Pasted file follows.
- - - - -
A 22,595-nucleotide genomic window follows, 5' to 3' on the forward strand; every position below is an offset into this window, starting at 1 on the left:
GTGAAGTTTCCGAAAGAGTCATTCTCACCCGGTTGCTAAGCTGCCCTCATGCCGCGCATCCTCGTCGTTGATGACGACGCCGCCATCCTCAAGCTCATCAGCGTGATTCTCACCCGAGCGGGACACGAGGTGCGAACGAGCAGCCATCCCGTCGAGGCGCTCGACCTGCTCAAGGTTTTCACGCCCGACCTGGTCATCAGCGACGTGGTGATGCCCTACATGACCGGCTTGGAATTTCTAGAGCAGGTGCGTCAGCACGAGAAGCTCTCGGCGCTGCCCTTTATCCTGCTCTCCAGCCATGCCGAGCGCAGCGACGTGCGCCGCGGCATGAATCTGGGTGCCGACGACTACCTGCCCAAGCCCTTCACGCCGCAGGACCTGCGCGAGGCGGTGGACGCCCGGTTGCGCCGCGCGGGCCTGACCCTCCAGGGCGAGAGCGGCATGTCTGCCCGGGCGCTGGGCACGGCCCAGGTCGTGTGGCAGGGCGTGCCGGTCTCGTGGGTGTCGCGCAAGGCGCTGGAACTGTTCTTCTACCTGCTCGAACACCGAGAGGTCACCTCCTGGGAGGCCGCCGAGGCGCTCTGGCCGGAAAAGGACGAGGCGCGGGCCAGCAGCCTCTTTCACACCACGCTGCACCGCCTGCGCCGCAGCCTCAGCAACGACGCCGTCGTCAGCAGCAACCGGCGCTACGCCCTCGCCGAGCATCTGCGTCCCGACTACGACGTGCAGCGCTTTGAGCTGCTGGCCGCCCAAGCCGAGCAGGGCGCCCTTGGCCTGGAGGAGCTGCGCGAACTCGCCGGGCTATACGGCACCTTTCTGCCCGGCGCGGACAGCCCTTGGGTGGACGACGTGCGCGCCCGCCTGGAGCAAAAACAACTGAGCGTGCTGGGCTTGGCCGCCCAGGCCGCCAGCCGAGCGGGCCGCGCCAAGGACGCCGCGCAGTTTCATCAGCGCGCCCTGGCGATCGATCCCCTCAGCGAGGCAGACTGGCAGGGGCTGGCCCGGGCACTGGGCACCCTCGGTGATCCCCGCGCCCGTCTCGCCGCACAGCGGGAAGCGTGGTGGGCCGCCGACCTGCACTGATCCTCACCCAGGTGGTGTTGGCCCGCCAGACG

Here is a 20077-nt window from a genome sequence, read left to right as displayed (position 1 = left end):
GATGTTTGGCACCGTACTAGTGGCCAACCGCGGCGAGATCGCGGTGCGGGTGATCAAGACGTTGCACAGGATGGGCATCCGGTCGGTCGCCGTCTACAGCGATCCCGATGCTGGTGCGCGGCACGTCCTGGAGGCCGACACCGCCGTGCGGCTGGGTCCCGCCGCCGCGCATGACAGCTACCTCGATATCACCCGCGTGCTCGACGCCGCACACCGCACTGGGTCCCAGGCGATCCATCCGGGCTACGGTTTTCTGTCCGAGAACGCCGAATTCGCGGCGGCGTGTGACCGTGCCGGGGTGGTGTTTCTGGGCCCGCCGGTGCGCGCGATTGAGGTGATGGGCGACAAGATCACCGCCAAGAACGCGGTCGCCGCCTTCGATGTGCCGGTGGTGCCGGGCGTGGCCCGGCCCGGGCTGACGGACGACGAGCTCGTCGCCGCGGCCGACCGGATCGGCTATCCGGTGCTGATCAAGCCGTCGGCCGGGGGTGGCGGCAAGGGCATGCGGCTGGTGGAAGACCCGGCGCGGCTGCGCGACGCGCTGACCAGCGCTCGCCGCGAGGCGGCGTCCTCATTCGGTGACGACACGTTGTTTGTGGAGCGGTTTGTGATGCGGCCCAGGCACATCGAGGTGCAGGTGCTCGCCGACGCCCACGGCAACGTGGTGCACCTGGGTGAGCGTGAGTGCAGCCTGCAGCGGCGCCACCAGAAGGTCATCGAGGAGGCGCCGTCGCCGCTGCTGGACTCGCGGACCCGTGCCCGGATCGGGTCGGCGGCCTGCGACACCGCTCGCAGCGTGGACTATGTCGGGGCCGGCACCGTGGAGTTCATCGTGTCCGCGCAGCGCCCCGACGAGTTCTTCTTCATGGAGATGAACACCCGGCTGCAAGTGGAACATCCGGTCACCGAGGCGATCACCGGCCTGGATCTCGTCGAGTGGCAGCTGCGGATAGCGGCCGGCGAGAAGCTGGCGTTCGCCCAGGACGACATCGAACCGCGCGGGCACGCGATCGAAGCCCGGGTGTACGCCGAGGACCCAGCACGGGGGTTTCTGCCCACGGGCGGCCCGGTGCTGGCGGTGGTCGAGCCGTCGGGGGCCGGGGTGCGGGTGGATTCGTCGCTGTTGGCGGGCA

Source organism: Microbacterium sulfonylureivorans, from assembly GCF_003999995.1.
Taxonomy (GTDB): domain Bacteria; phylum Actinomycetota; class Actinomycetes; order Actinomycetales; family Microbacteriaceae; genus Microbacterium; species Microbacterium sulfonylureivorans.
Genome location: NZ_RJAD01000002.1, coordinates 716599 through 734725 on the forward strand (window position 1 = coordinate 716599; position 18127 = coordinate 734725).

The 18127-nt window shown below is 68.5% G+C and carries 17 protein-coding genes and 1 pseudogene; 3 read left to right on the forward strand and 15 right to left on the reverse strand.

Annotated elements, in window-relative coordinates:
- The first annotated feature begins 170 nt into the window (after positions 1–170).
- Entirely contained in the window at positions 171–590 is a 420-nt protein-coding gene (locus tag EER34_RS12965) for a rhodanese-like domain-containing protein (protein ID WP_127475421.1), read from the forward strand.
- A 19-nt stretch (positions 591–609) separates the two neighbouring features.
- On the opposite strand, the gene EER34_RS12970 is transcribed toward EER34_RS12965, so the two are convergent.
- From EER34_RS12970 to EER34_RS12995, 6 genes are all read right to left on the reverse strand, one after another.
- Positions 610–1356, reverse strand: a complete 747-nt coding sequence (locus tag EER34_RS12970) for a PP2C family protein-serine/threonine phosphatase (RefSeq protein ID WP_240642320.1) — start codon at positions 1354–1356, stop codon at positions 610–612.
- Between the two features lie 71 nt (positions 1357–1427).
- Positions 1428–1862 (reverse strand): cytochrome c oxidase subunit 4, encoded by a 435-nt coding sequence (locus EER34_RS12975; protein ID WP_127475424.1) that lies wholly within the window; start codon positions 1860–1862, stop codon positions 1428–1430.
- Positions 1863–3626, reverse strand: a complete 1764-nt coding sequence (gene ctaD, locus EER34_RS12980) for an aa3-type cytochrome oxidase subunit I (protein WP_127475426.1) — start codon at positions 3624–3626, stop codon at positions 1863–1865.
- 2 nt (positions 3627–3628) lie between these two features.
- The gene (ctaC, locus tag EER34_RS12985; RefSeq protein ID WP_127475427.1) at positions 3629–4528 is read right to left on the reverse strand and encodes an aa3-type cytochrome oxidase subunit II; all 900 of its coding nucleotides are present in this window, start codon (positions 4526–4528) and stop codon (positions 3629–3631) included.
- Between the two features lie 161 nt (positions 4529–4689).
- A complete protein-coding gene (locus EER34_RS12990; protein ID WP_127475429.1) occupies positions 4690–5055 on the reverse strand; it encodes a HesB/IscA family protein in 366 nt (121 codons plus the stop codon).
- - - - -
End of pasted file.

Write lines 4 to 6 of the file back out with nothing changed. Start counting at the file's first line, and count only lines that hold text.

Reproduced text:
GATGTTTGGCACCGTACTAGTGGCCAACCGCGGCGAGATCGCGGTGCGGGTGATCAAGACGTTGCACAGGATGGGCATCCGGTCGGTCGCCGTCTACAGCGATCCCGATGCTGGTGCGCGGCACGTCCTGGAGGCCGACACCGCCGTGCGGCTGGGTCCCGCCGCCGCGCATGACAGCTACCTCGATATCACCCGCGTGCTCGACGCCGCACACCGCACTGGGTCCCAGGCGATCCATCCGGGCTACGGTTTTCTGTCCGAGAACGCCGAATTCGCGGCGGCGTGTGACCGTGCCGGGGTGGTGTTTCTGGGCCCGCCGGTGCGCGCGATTGAGGTGATGGGCGACAAGATCACCGCCAAGAACGCGGTCGCCGCCTTCGATGTGCCGGTGGTGCCGGGCGTGGCCCGGCCCGGGCTGACGGACGACGAGCTCGTCGCCGCGGCCGACCGGATCGGCTATCCGGTGCTGATCAAGCCGTCGGCCGGGGGTGGCGGCAAGGGCATGCGGCTGGTGGAAGACCCGGCGCGGCTGCGCGACGCGCTGACCAGCGCTCGCCGCGAGGCGGCGTCCTCATTCGGTGACGACACGTTGTTTGTGGAGCGGTTTGTGATGCGGCCCAGGCACATCGAGGTGCAGGTGCTCGCCGACGCCCACGGCAACGTGGTGCACCTGGGTGAGCGTGAGTGCAGCCTGCAGCGGCGCCACCAGAAGGTCATCGAGGAGGCGCCGTCGCCGCTGCTGGACTCGCGGACCCGTGCCCGGATCGGGTCGGCGGCCTGCGACACCGCTCGCAGCGTGGACTATGTCGGGGCCGGCACCGTGGAGTTCATCGTGTCCGCGCAGCGCCCCGACGAGTTCTTCTTCATGGAGATGAACACCCGGCTGCAAGTGGAACATCCGGTCACCGAGGCGATCACCGGCCTGGATCTCGTCGAGTGGCAGCTGCGGATAGCGGCCGGCGAGAAGCTGGCGTTCGCCCAGGACGACATCGAACCGCGCGGGCACGCGATCGAAGCCCGGGTGTACGCCGAGGACCCAGCACGGGGGTTTCTGCCCACGGGCGGCCCGGTGCTGGCGGTGGTCGAGCCGTCGGGGGCCGGGGTGCGGGTGGATTCGTCGCTGTTGGCGGGCA

Source organism: Microbacterium sulfonylureivorans, from assembly GCF_003999995.1.
Taxonomy (GTDB): domain Bacteria; phylum Actinomycetota; class Actinomycetes; order Actinomycetales; family Microbacteriaceae; genus Microbacterium; species Microbacterium sulfonylureivorans.